In a small bowl, combine 3 tablespoons sugar, both kinds of paprika, cumin, chili powder, salt and pepper. Rub spice mixture over pork, generously coating each piece. Wrap pork tightly in plastic wrap and refrigerate for 8 to 24 hours.

Place ham shank or ham hocks in the bottom of a 6 quart or larger slow cooker. Unwrap pork and sit on top of ham. Pour broth over meat and cover. Cook on low for 10 hours.

Transfer pork and ham shank pieces to a large bowl. Remove any hard skin, bones and fatty pieces from shanks. Shred pork and ham into bite-sized pieces, then cover to keep warm.

Skim fat from liquid in slow cooker. Pour liquid through a strainer and into a saucepan. Simmer until thickened, about 30 minutes. Note: This is not a thick barbecue sauce like the kinds from store-bought bottles. It will remain somewhat thin.

Add vinegar, ketchup, liquid smoke and 4 tablespoons sugar to the saucepan. Whisk everything together. Add salt and pepper to taste. You may want to add more vinegar, ketchup and sugar, depending on how much liquid you have. I ended up with nearly 3 cups after the simmering process.

Simmer for another 5 to 10 minutes.

Toss shredded pork with 1 1/2 cups sauce. Add more sauce to your liking.

Serve on buns with pickles, simple cole slaw and additional sauce.

Friday, February 19, 2016

Enchilada Casserole

February has me in the doldrums. It is dark and rainy and all-around dreary. I'm sick of winter, but we still have a month to go before spring. This bleak weather has me craving comfort foods. And Enchilada Casserole fits the bill quite nicely.

A rich cornbread crust is topped with spicy ground beef and a blizzard of shredded cheese. It is simple and delicious, the perfect weeknight meal.

Let's get cooking!

P.S. I haven't tried it, but I bet you could substitute cooked, shredded chicken for the ground beef. It would be the perfect way to use up leftover roast chicken!

Enchilada Casserole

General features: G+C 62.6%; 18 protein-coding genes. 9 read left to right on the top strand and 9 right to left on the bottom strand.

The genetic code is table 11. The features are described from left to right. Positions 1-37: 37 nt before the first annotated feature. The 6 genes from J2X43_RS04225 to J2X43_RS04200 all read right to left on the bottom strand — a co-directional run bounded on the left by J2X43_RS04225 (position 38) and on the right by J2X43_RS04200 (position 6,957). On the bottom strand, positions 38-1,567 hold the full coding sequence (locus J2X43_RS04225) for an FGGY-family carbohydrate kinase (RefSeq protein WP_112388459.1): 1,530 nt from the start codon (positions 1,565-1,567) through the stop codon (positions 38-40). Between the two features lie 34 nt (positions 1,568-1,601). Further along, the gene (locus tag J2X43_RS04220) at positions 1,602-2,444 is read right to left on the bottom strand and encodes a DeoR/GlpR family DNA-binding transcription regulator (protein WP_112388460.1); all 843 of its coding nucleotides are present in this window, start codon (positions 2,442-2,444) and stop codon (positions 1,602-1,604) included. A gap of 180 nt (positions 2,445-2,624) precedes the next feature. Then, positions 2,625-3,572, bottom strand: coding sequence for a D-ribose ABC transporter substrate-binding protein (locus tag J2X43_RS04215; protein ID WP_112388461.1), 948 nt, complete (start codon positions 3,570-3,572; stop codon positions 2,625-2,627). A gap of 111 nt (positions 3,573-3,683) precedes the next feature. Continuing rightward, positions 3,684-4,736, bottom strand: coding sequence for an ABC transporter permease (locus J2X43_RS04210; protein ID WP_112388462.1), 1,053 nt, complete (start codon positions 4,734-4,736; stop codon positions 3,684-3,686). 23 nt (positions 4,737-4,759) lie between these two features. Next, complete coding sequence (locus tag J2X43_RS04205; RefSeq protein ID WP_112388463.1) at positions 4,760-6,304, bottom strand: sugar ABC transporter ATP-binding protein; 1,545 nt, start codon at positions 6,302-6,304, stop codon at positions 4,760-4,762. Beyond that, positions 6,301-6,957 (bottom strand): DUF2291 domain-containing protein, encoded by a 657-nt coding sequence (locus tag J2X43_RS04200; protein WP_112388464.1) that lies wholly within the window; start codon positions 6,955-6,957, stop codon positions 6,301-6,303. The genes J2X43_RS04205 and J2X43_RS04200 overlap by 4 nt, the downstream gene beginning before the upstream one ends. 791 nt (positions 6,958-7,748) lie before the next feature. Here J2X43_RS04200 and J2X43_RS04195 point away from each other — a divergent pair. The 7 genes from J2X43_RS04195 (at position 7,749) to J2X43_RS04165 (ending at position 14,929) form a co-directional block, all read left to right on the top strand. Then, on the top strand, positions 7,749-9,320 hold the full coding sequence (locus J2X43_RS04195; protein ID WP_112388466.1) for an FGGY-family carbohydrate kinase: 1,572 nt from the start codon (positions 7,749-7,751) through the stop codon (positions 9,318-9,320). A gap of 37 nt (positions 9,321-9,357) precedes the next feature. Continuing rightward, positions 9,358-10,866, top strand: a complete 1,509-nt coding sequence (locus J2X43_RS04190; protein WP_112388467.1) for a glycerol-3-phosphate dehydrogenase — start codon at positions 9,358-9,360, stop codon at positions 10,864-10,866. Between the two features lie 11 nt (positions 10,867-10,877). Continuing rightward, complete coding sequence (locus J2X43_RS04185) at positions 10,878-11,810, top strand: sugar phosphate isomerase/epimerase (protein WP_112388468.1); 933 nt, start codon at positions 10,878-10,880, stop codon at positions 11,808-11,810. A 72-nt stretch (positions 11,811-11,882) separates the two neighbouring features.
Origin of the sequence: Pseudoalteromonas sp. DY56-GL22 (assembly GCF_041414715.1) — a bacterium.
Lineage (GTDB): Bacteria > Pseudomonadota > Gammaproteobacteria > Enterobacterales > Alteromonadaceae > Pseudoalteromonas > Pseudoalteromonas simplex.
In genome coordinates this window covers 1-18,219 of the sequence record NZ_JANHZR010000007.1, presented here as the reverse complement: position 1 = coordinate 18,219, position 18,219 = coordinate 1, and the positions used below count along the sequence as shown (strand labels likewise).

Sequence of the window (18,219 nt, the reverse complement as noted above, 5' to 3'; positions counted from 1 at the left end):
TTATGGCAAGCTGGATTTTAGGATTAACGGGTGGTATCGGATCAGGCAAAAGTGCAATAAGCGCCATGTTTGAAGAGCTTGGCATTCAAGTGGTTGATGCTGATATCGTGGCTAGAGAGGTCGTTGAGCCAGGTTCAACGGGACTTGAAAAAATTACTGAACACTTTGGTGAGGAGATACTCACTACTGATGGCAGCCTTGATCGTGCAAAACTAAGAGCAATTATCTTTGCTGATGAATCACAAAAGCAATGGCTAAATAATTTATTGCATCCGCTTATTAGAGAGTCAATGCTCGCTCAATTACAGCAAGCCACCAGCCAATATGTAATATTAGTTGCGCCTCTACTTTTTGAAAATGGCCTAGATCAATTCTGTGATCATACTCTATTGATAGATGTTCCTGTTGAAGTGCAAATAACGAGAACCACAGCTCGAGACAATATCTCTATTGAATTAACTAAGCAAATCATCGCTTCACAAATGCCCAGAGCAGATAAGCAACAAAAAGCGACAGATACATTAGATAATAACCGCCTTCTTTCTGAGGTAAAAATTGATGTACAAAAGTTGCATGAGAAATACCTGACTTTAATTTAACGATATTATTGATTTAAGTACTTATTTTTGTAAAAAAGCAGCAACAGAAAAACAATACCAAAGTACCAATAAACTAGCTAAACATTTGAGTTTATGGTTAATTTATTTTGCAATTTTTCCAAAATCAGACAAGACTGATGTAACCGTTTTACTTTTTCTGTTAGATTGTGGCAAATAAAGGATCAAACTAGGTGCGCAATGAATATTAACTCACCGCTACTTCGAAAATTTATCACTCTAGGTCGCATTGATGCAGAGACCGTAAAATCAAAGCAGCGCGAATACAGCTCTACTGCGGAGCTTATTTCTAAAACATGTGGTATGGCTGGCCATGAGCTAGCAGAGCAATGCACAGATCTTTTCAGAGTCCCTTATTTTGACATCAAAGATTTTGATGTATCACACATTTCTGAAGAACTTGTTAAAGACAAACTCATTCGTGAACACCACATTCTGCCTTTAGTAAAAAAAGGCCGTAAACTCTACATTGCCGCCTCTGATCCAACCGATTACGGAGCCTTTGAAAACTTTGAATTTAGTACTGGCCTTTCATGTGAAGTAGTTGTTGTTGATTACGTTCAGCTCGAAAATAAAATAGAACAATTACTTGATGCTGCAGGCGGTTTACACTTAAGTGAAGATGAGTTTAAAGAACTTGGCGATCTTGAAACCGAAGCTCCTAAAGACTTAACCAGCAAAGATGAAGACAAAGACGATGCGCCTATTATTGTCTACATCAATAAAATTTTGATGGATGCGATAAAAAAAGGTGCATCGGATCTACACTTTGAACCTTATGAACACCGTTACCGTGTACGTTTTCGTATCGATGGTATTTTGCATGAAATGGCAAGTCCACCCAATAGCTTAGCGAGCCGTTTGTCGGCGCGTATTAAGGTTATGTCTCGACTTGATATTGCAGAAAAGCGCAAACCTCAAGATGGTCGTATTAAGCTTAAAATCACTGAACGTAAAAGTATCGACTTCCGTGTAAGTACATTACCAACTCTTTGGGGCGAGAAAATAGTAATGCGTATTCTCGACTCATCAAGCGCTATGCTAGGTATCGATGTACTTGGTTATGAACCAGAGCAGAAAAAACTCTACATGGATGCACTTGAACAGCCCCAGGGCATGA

Adapted from Pinch of Yum and Skinny Mom
Serves: 6

1 egg
1/3 cup milk
1 (14 ounce) can cream style corn
1 package (8.5 ounce) cornbread mix (like Jiffy)
1 tablespoon oil
1 pound ground turkey or ground beef
4 teaspoons taco seasoning
1 (10 ounce) can red enchilada sauce, divided
1 cup shredded cheddar cheese
Chopped cilantro, for garnish
Sour cream, for serving

Preheat oven to 400 degrees. Grease a 8" x 8" baking dish and set aside. 

In a medium bowl, whisk together egg, milk, and corn. Stir in cornbread mix. Pour into prepared baking dish and bake for about 25 minutes, until cornbread is just set and golden brown. 

While the cornbread is baking, heat oil in a large skillet over medium high. Cook turkey, stirring occasionally, until it's cooked through, about 10 minutes. Stir in taco seasoning and salt to taste. Allow spices to toast for 1 minute. Stir in half of the enchilada sauce.

Once cornbread is baked, pierce it all over with a fork. Slowly pour the remaining half of the enchilada sauce over the baked cornbread. Top with cooked ground turkey. Sprinkle cheese over top. Bake for 10-15 minutes, until cheese is melted. Allow casserole to rest 5 minutes. Top with cilantro and serve with sour cream. 

Wednesday, February 17, 2016

Baba Ghannouj

I'm a huge fan of eggplant (see my recipe for Grilled Eggplant Salad) and Baba Ghannouj (or Baba Ghanoush or Baba Ganoush) is such a versatile way to eat it!

This appetizer of eggplant, garlic and lemon juice is one of my favorite things to eat. It goes so well with vegetables and all kinds of bread and makes a great sandwich spread.

For the past few months, I've been trying to replicate the smoky, eggplant-forward taste of the Baba Ghannouj found at a favorite Cincinnati restaurant. Andy's Mediterranean Grille does it so well that my son Sam can't stop eating what he likes to call Baba Gagoose.

After trying recipes from many sources, I think the secret is in using just the right amount of tahini (a paste made from ground sesame seeds.) Too much and your eggplant tastes like hummus. But when you hit on the perfect number of spoonfuls, the resulting texture and slightly nutty flavor can't be beat.

That said, this is one of those dishes that I'm sure will vary with each person, so be sure to adjust the ingredients to suit your own tastes.